A group of people holding a banner reading "Divest for Climate Justice"

Plymouth Marjon University has become the 102nd university in the UK to divest from fossil fuels. The university updated its ethical investment policy to exclude all fossil fuel investments from its portfolio as part of its wider sustainability strategy.

Simon Arthurs, Chief Operating Officer and Finance Director at Plymouth Marjon University, said: “At Plymouth Marjon University we actively embed sustainability in everything we do, aiming to make the university one of the greenest in the country. Our Marjon Zero programme includes one of the biggest ground source heat pump installations in England and installation of more than 2000 solar panels. We are also absolutely committed to ethical investment and procurement and have worked closely with our governing body to agree a commitment to divestment from fossil fuels which we’re very proud of. So as well as using sustainable energy on campus, we ensure that our investments are not contributing to climate change.”

Plymouth Marjon becomes the twelfth member of the Cathedrals Group – an association of universities with church links – to commit to divest from fossil fuels. 80 per cent of the Cathedrals Group have now divested.

Two thirds of UK universities have now committed to end their financial ties with the fossil fuel industry. This follows a decade-long campaign from students in the UK campaigning to secure divestment commitments. The campaign – known as Fossil Free – is coordinated by People & Planet in the UK higher education sector, and is part of a wider global movement.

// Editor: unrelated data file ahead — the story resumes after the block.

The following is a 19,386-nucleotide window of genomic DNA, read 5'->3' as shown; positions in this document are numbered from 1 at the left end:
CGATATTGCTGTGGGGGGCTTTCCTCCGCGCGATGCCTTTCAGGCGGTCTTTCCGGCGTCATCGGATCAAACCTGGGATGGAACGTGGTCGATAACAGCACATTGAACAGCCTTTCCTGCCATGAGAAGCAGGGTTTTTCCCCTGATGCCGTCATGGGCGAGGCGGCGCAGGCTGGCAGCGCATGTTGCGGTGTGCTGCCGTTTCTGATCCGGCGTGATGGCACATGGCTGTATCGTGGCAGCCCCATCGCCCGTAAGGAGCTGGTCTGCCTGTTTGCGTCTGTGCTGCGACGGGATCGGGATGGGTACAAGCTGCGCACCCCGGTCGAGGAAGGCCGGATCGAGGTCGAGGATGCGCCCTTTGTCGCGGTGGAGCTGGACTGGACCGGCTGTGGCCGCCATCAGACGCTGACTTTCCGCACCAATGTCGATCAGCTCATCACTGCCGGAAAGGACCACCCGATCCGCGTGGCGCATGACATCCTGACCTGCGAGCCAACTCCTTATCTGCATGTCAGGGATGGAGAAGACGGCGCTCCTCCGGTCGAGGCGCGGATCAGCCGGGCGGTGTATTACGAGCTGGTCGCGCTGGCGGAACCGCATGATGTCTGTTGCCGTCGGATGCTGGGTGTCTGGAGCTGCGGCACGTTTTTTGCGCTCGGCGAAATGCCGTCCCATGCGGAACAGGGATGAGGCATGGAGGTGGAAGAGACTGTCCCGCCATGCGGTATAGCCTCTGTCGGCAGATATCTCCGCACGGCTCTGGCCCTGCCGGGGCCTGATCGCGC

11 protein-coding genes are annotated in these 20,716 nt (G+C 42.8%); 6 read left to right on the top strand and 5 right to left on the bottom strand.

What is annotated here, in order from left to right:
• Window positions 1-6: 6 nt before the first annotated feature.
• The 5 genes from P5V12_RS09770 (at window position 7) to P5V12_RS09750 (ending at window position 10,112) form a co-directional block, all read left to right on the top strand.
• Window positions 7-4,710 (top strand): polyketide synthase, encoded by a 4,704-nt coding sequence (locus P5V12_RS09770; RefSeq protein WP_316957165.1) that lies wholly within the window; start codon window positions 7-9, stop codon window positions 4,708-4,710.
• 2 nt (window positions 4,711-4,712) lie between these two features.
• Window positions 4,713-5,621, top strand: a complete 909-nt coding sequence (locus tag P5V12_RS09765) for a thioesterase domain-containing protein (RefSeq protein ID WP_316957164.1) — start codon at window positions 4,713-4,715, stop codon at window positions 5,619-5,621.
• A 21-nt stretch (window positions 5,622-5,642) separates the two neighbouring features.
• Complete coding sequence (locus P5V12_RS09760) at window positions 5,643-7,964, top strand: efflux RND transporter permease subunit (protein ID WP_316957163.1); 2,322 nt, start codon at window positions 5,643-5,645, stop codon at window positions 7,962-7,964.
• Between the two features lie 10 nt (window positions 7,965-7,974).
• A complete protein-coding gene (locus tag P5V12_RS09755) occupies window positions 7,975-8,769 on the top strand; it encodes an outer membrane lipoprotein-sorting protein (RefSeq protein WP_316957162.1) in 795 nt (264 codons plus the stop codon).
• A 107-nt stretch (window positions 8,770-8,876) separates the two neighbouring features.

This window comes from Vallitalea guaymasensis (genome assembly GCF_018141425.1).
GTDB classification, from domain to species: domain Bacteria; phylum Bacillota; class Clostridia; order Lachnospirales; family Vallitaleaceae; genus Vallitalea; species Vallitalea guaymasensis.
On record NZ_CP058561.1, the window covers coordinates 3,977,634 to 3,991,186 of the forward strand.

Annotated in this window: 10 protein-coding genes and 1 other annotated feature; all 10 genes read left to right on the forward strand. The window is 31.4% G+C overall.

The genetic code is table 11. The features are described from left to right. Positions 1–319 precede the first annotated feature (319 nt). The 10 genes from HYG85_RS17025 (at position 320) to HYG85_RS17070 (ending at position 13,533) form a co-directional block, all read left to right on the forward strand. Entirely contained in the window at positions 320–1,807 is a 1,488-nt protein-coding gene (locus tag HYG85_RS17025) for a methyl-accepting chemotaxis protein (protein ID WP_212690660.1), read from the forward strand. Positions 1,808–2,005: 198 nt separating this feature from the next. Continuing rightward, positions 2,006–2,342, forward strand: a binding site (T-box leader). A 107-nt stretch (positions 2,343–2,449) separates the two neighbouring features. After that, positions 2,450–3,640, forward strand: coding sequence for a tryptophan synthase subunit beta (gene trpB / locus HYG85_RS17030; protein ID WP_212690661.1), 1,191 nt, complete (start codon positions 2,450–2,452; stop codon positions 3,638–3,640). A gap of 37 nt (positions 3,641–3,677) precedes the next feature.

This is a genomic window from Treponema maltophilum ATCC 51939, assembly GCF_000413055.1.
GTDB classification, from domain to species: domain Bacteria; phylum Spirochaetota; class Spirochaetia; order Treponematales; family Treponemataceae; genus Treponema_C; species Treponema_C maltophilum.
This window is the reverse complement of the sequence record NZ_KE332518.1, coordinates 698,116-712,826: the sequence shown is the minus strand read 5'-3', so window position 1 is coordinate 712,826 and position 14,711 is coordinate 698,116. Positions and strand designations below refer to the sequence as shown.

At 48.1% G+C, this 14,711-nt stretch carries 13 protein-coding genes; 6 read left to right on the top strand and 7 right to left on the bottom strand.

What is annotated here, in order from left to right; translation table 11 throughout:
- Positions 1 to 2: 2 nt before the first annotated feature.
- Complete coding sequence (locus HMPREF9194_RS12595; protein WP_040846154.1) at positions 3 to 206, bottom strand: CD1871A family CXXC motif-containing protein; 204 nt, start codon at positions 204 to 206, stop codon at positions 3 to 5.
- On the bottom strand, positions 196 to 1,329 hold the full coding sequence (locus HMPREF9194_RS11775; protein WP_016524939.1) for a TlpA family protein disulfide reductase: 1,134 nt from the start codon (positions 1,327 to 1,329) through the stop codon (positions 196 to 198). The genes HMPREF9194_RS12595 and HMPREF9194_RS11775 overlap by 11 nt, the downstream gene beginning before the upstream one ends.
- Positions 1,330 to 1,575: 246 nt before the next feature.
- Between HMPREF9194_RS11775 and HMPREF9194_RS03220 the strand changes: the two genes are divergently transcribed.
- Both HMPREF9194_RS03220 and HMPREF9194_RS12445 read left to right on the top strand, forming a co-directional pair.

Fossil Free campaigners say that universities should end their investments in fossil fuels in recognition of the industry’s role as a major driver of the climate and ecological crisis.

Across the globe, over 1,500 institutions have now made public commitments to cut their financial ties to the fossil fuel industry. As a result, an estimated $40 trillion of investments have been withdrawn from the sector. Of that total, £17.6 billion has come from the UK higher education sector.

Campaigners at Plymouth Marjon are now calling on the University to continue to cut other ties the institution still holds with the fossil fuel industry by adopting an Ethical Careers Policy that excludes oil, gas and mining industry recruitment on campus.

This is coordinated as part of the UK-wide Fossil Free Careers campaign, which urges universities to end their recruitment ties with the oil, gas and mining industries. To date Fossil Free Careers has seen four universities adopt this policy with a number of student unions across the UK also announcing their boycott of  the oil, gas and mining industries.

Laura Clayson, Climate Campaigns Manager at People & Planet, said: “It is incredible to learn that Plymouth Marjon University will be excluding fossil fuel companies from their investment holdings. Divestment is a meaningful act of solidarity with both the Indigenous and frontline communities engaged in daily resistance to fossil fuel extraction and those being impacted by the unfolding climate crisis. We look forward to the fossil fuel industry being excluded from Plymouth Marjon’s recruitment opportunities next.”

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Image credit: Fossil Free Manchester – Creative Commons